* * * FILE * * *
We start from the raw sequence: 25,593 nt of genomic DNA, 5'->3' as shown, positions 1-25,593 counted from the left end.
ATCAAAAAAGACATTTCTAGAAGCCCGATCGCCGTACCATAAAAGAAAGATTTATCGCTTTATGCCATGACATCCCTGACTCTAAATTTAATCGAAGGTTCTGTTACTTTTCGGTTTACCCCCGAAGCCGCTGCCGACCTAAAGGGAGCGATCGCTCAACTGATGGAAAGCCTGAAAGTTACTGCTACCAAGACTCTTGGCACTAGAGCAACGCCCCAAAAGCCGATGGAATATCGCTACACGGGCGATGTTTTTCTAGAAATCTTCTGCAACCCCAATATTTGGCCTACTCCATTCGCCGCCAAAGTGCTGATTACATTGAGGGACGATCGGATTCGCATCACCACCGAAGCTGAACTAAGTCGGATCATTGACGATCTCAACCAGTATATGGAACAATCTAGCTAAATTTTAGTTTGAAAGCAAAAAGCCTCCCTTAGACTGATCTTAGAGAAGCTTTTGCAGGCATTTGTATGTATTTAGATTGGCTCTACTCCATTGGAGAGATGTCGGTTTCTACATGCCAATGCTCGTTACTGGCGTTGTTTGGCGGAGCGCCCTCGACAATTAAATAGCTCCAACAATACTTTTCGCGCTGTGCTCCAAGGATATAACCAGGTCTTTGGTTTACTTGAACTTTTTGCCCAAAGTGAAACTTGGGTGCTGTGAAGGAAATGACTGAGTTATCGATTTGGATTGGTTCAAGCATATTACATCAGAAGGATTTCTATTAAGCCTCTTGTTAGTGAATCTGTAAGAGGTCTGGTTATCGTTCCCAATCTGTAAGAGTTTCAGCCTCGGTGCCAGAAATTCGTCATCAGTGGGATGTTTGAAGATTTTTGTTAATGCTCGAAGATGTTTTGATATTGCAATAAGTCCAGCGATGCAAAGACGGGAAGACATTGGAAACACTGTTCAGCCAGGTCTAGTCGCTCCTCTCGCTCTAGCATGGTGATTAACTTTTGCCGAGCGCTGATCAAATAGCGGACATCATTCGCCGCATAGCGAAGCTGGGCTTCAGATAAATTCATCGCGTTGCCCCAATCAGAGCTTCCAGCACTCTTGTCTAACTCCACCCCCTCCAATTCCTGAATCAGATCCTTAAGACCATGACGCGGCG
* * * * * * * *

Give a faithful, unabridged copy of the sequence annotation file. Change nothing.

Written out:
We start from the raw sequence: 25,593 nt of genomic DNA, 5'->3' as shown, positions 1-25,593 counted from the left end.
ATCAAAAAAGACATTTCTAGAAGCCCGATCGCCGTACCATAAAAGAAAGATTTATCGCTTTATGCCATGACATCCCTGACTCTAAATTTAATCGAAGGTTCTGTTACTTTTCGGTTTACCCCCGAAGCCGCTGCCGACCTAAAGGGAGCGATCGCTCAACTGATGGAAAGCCTGAAAGTTACTGCTACCAAGACTCTTGGCACTAGAGCAACGCCCCAAAAGCCGATGGAATATCGCTACACGGGCGATGTTTTTCTAGAAATCTTCTGCAACCCCAATATTTGGCCTACTCCATTCGCCGCCAAAGTGCTGATTACATTGAGGGACGATCGGATTCGCATCACCACCGAAGCTGAACTAAGTCGGATCATTGACGATCTCAACCAGTATATGGAACAATCTAGCTAAATTTTAGTTTGAAAGCAAAAAGCCTCCCTTAGACTGATCTTAGAGAAGCTTTTGCAGGCATTTGTATGTATTTAGATTGGCTCTACTCCATTGGAGAGATGTCGGTTTCTACATGCCAATGCTCGTTACTGGCGTTGTTTGGCGGAGCGCCCTCGACAATTAAATAGCTCCAACAATACTTTTCGCGCTGTGCTCCAAGGATATAACCAGGTCTTTGGTTTACTTGAACTTTTTGCCCAAAGTGAAACTTGGGTGCTGTGAAGGAAATGACTGAGTTATCGATTTGGATTGGTTCAAGCATATTACATCAGAAGGATTTCTATTAAGCCTCTTGTTAGTGAATCTGTAAGAGGTCTGGTTATCGTTCCCAATCTGTAAGAGTTTCAGCCTCGGTGCCAGAAATTCGTCATCAGTGGGATGTTTGAAGATTTTTGTTAATGCTCGAAGATGTTTTGATATTGCAATAAGTCCAGCGATGCAAAGACGGGAAGACATTGGAAACACTGTTCAGCCAGGTCTAGTCGCTCCTCTCGCTCTAGCATGGTGATTAACTTTTGCCGAGCGCTGATCAAATAGCGGACATCATTCGCCGCATAGCGAAGCTGGGCTTCAGATAAATTCATCGCGTTGCCCCAATCAGAGCTTCCAGCACTCTTGTCTAACTCCACCCCCTCCAATTCCTGAATCAGATCCTTAAGACCATGACGCGGCG